• Easy does it: drive smoothly, accelerate gently and read the road ahead to avoid unnecessary braking
  • Decelerate smoothly: when you have to slow down or to stop, decelerate smoothly by releasing the accelerator in time, leaving the car in gear
  • Rolling: if you can keep the car moving all the time, so much the better; stopping then starting again uses more fuel than rolling
  • Change up earlier: don’t labour the engine but try changing up at an engine speed of around 2,000 rpm in a diesel car or around 2,500 rpm in a petrol car. This can make such a difference that all cars in the future are likely to be fitted with a ‘Gear Shift indicator’ light to show the most efficient gear change points.
  • Cut down on the air-con: air-conditioning increases fuel consumption at low speeds, but at higher speeds the effects are less noticeable. So if it’s a hot day open the windows around town and save the air conditioning for high speed driving. Don’t leave air-con on all the time but aim to run it at least once a week throughout the year to maintain the system in good condition.
  • Turn it off: electrical loads increase fuel consumption, so turn off your heated rear windscreen, demister blowers and headlights, when you don’t need them
  • Stick to speed limits: the faster you go the greater the fuel consumption and pollution.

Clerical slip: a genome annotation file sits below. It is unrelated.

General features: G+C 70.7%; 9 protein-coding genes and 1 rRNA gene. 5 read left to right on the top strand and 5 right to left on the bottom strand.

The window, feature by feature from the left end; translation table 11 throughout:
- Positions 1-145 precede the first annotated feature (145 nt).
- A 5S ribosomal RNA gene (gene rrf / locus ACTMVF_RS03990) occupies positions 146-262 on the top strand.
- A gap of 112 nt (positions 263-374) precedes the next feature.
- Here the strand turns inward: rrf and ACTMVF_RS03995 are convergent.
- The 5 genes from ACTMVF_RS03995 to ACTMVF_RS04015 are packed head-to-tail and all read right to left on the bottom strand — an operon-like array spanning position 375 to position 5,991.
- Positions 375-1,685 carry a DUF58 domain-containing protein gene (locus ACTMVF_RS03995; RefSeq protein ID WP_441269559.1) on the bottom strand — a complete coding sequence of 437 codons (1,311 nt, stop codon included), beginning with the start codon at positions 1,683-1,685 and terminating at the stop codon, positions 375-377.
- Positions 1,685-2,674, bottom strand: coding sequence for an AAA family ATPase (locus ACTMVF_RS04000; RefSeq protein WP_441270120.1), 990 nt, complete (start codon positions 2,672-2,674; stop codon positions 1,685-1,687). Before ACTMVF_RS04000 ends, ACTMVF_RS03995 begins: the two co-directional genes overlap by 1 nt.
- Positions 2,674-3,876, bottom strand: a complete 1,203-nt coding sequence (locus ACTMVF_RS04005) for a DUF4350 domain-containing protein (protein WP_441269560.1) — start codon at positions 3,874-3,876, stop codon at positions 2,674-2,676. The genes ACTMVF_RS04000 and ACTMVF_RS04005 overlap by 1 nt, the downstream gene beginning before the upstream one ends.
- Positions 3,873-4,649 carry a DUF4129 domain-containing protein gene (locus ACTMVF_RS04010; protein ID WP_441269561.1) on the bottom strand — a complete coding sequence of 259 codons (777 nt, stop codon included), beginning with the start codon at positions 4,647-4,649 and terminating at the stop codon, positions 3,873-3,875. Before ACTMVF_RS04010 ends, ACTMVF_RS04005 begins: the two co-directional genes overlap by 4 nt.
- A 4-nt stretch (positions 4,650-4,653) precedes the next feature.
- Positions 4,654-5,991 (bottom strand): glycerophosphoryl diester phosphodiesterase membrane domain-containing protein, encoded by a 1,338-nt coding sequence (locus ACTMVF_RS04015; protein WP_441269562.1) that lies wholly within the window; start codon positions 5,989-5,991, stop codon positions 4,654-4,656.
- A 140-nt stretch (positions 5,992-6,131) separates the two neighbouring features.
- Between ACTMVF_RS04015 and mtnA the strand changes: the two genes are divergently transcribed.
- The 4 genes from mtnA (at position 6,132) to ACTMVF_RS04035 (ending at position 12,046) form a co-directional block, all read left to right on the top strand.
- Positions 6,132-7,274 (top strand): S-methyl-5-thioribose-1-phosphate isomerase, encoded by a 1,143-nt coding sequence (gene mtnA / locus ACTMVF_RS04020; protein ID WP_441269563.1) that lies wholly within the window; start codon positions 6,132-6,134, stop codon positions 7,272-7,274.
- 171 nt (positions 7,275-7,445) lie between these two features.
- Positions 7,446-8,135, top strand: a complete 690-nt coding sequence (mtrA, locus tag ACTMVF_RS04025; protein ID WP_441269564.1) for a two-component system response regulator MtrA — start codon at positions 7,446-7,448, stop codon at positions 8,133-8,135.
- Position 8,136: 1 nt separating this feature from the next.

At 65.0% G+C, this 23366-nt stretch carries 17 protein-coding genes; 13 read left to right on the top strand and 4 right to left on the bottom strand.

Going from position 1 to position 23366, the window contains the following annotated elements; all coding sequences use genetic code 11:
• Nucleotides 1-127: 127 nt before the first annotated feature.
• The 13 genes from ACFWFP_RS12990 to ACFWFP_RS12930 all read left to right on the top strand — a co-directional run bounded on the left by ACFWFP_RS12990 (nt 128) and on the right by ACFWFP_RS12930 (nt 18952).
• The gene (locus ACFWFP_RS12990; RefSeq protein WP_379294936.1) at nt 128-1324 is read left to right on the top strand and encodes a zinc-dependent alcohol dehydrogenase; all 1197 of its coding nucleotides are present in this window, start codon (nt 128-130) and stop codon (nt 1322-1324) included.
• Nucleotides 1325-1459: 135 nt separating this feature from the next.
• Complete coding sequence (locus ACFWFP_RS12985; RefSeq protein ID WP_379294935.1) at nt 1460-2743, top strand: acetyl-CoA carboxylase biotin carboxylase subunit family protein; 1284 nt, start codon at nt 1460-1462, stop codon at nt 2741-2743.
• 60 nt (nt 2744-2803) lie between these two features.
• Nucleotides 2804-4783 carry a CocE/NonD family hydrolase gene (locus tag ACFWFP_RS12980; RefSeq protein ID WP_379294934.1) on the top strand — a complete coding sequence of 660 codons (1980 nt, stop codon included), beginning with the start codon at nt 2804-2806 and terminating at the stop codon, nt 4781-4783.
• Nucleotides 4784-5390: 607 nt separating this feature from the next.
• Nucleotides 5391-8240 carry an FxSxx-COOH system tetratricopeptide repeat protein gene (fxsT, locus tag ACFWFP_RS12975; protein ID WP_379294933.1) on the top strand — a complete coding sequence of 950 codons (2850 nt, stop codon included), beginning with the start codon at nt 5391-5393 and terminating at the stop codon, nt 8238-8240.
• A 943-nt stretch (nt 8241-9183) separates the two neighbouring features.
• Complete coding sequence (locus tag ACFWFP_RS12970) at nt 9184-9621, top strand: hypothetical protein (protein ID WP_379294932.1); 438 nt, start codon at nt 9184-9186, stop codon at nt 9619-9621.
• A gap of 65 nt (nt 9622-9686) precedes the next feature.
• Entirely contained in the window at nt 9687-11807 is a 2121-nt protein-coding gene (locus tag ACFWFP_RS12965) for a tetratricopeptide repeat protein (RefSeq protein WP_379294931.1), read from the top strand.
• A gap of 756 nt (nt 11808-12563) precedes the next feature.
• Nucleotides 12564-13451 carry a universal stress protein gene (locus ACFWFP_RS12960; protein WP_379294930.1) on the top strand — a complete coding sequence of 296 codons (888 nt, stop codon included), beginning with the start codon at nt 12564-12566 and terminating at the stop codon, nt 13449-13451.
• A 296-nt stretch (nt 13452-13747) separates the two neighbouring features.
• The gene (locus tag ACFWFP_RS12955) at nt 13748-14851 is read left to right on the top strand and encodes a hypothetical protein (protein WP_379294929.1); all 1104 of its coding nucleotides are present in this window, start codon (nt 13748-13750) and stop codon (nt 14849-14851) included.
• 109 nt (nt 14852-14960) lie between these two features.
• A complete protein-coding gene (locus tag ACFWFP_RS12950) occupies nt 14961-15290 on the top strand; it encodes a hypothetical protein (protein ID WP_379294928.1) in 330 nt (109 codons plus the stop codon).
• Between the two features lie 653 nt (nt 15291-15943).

Is it best to idle or switch off?

You might be tempted to switch off the engine every time you stop, after all many cars now have automatic stop-start systems that do just that, but is switching off manually the best thing for your wallet or the environment?

Automatic stop-start systems have several important features:

  • They have up-rated batteries, starters and charging systems, and are able to re-start the engine much faster and more frequently than a conventional starter.
  • They may be configured not to turn off the engine if it’s cold or if head lights and other high current electrical loads are on because of the additional spike in battery charging requirement that these cause on re-start.
  • They won’t turn off the engine if the battery voltage or charge is too low
  • They won’t turn off the indicators or the radio and may maintain some heating/ventilation fan operation when off.

As a general guide, for a warm car in daylight conditions in mild weather, turning the engine off for a wait of around a minute or more will probably save fuel/CO2 – assuming it’s safe to be without indicators and you can live with the interruption to the radio and heating/ventilation system.

A cold engine, cold weather, or additional electrical loads will all extend the period you’d have to be stationary to get a benefit from switching off.

Diesel vehicles should not be turned off during DPF regeneration as failed DPF regenerations causes oil dilution and blocked DPFs.

Coasting

Although it used to be quite a common practice to save fuel, rolling downhill or approaching a junction with the car out of gear is inadvisable because the driver doesn’t have full control of the vehicle

  • You lose the ability to suddenly accelerate out of tricky situations.
  • You lose engine braking which risks brake fade on downhill stretches – overheated brakes require harder pedal pressures to stop the vehicle. With changes in vehicle fuel systems coasting won’t save you fuel these days either.
  • Old car with a carburetor – take your foot off the accelerator pedal with the car in gear and fuel is still drawn through into the engine. Fuel savings could be made by coasting out of gear.